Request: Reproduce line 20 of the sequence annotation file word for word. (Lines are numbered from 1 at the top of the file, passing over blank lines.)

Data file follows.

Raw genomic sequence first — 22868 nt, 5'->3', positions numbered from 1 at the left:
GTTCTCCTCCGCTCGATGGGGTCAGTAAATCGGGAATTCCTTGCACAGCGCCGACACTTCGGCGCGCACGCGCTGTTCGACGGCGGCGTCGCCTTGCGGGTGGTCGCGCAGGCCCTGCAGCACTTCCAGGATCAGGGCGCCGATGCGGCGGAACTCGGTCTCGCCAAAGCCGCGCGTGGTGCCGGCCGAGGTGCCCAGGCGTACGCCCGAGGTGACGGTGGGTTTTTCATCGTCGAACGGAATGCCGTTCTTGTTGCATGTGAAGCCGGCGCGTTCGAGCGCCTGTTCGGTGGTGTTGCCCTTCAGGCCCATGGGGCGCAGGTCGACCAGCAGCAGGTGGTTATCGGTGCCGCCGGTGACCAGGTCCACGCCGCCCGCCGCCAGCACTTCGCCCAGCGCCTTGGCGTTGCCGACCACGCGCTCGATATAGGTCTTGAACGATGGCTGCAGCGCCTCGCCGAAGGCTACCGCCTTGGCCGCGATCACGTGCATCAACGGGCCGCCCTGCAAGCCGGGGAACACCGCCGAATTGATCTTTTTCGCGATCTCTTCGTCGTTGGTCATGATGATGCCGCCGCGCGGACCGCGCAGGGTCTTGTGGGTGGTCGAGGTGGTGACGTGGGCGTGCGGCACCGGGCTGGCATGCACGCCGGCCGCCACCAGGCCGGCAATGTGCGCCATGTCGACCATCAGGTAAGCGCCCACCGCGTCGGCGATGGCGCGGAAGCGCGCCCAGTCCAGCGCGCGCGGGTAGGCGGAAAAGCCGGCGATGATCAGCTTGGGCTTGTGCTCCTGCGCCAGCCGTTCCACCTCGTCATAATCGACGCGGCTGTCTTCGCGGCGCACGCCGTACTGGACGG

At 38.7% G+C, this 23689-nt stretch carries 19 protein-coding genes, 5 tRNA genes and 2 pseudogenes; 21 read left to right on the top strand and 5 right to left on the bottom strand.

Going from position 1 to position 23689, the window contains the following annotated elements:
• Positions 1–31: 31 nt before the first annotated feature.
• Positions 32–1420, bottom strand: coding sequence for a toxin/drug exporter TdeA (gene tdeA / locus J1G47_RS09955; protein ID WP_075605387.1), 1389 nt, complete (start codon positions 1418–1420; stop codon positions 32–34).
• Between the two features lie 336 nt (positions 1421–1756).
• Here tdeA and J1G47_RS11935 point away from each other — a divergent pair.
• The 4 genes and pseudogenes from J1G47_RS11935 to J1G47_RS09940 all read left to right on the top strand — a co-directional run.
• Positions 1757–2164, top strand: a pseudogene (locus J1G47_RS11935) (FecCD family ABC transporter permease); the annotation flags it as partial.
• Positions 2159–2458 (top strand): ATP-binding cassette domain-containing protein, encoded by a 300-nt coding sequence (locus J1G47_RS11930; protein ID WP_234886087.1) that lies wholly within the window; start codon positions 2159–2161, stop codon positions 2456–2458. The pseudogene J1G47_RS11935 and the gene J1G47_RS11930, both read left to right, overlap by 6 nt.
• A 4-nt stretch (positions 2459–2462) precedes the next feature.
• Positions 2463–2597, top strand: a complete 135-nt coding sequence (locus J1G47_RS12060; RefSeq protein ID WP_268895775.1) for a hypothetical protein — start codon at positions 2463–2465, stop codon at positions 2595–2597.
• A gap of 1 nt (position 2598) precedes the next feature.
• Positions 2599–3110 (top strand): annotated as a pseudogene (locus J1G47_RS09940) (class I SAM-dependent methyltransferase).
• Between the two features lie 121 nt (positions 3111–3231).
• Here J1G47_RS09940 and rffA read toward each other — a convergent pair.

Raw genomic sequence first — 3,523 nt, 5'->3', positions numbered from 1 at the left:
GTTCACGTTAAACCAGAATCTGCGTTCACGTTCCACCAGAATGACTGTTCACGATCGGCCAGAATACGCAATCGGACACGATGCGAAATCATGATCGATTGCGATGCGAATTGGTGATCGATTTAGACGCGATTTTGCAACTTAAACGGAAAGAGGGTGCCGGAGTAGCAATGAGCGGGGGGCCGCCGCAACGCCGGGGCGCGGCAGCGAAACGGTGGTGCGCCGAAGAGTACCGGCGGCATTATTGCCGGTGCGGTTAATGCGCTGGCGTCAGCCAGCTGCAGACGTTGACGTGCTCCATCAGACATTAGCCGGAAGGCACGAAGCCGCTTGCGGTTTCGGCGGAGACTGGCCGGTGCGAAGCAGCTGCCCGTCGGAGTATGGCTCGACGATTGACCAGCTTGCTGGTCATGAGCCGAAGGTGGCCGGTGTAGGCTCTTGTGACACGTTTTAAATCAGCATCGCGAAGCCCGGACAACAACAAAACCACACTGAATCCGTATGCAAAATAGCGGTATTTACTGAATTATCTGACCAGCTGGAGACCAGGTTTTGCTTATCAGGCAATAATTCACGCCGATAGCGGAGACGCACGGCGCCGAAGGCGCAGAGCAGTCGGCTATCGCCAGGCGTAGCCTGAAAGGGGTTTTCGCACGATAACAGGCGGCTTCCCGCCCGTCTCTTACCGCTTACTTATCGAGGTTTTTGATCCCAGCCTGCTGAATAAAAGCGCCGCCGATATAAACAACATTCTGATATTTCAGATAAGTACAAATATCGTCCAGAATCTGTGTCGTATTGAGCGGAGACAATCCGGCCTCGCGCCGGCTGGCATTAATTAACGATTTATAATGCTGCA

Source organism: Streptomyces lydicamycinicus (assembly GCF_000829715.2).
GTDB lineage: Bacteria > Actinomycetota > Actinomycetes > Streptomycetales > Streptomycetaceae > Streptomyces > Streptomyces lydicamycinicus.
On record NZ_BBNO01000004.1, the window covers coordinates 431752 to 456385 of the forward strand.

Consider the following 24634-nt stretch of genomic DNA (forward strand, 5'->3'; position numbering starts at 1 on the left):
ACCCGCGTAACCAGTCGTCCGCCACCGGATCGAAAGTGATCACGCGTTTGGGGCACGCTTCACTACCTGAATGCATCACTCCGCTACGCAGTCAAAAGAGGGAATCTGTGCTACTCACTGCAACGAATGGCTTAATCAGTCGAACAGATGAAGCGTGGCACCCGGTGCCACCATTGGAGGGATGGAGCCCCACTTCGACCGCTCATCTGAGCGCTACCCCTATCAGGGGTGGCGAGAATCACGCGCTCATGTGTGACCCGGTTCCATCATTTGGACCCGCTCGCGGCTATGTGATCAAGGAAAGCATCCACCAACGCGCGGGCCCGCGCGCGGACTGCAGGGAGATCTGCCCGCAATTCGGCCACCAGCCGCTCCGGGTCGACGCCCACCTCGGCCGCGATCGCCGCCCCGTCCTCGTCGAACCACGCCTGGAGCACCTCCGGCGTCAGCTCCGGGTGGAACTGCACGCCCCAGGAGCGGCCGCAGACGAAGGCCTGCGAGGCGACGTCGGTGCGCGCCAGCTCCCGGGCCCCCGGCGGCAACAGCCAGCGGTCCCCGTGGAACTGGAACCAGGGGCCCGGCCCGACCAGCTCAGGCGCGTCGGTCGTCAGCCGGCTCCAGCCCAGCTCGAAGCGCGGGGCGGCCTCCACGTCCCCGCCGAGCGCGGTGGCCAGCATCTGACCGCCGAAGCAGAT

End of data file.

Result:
Source organism: Streptomyces lydicamycinicus (assembly GCF_000829715.2).